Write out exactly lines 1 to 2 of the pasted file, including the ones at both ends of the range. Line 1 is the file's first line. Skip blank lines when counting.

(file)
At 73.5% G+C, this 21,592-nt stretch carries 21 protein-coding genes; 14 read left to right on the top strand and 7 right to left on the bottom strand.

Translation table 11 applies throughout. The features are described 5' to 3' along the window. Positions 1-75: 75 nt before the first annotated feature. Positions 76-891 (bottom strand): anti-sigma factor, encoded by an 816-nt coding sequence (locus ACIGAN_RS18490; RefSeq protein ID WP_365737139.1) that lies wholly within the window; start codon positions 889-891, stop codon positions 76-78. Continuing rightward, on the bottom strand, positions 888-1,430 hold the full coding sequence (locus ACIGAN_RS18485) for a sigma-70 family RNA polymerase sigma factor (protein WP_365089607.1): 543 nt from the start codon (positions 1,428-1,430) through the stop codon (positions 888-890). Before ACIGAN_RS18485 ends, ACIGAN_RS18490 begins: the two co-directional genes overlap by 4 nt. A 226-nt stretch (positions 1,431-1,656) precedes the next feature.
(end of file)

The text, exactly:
At 73.5% G+C, this 21,592-nt stretch carries 21 protein-coding genes; 14 read left to right on the top strand and 7 right to left on the bottom strand.

Translation table 11 applies throughout. The features are described 5' to 3' along the window. Positions 1-75: 75 nt before the first annotated feature. Positions 76-891 (bottom strand): anti-sigma factor, encoded by an 816-nt coding sequence (locus ACIGAN_RS18490; RefSeq protein ID WP_365737139.1) that lies wholly within the window; start codon positions 889-891, stop codon positions 76-78. Continuing rightward, on the bottom strand, positions 888-1,430 hold the full coding sequence (locus ACIGAN_RS18485) for a sigma-70 family RNA polymerase sigma factor (protein WP_365089607.1): 543 nt from the start codon (positions 1,428-1,430) through the stop codon (positions 888-890). Before ACIGAN_RS18485 ends, ACIGAN_RS18490 begins: the two co-directional genes overlap by 4 nt. A 226-nt stretch (positions 1,431-1,656) precedes the next feature.